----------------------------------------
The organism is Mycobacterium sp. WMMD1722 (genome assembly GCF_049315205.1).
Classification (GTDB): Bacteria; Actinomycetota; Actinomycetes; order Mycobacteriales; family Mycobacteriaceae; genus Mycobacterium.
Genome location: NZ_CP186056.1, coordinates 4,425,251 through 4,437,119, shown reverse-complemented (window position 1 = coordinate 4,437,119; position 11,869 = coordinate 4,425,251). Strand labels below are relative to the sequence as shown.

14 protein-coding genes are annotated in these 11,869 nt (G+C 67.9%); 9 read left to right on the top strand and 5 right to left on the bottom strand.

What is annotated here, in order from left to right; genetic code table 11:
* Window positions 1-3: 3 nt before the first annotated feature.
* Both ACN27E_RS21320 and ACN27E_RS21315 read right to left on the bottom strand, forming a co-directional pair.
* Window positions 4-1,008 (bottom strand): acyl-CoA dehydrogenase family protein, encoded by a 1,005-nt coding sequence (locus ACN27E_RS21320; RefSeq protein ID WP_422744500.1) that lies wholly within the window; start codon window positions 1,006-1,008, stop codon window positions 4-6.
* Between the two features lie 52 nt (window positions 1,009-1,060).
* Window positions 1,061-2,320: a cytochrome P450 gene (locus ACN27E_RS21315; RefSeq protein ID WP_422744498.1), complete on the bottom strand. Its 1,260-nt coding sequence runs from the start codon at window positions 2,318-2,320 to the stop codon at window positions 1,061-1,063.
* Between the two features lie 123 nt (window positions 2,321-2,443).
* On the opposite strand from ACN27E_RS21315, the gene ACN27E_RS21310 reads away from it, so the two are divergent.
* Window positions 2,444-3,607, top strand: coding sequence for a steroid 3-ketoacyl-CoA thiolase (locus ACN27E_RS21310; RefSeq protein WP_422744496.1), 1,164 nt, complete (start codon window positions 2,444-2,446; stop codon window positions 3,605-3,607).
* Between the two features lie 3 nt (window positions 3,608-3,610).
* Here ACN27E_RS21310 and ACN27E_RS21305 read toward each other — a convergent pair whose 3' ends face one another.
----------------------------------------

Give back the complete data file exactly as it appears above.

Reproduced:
The organism is Mycobacterium sp. WMMD1722 (genome assembly GCF_049315205.1).
Classification (GTDB): Bacteria; Actinomycetota; Actinomycetes; order Mycobacteriales; family Mycobacteriaceae; genus Mycobacterium.
Genome location: NZ_CP186056.1, coordinates 4,425,251 through 4,437,119, shown reverse-complemented (window position 1 = coordinate 4,437,119; position 11,869 = coordinate 4,425,251). Strand labels below are relative to the sequence as shown.

14 protein-coding genes are annotated in these 11,869 nt (G+C 67.9%); 9 read left to right on the top strand and 5 right to left on the bottom strand.

What is annotated here, in order from left to right; genetic code table 11:
* Window positions 1-3: 3 nt before the first annotated feature.
* Both ACN27E_RS21320 and ACN27E_RS21315 read right to left on the bottom strand, forming a co-directional pair.
* Window positions 4-1,008 (bottom strand): acyl-CoA dehydrogenase family protein, encoded by a 1,005-nt coding sequence (locus ACN27E_RS21320; RefSeq protein ID WP_422744500.1) that lies wholly within the window; start codon window positions 1,006-1,008, stop codon window positions 4-6.
* Between the two features lie 52 nt (window positions 1,009-1,060).
* Window positions 1,061-2,320: a cytochrome P450 gene (locus ACN27E_RS21315; RefSeq protein ID WP_422744498.1), complete on the bottom strand. Its 1,260-nt coding sequence runs from the start codon at window positions 2,318-2,320 to the stop codon at window positions 1,061-1,063.
* Between the two features lie 123 nt (window positions 2,321-2,443).
* On the opposite strand from ACN27E_RS21315, the gene ACN27E_RS21310 reads away from it, so the two are divergent.
* Window positions 2,444-3,607, top strand: coding sequence for a steroid 3-ketoacyl-CoA thiolase (locus ACN27E_RS21310; RefSeq protein WP_422744496.1), 1,164 nt, complete (start codon window positions 2,444-2,446; stop codon window positions 3,605-3,607).
* Between the two features lie 3 nt (window positions 3,608-3,610).
* Here ACN27E_RS21310 and ACN27E_RS21305 read toward each other — a convergent pair whose 3' ends face one another.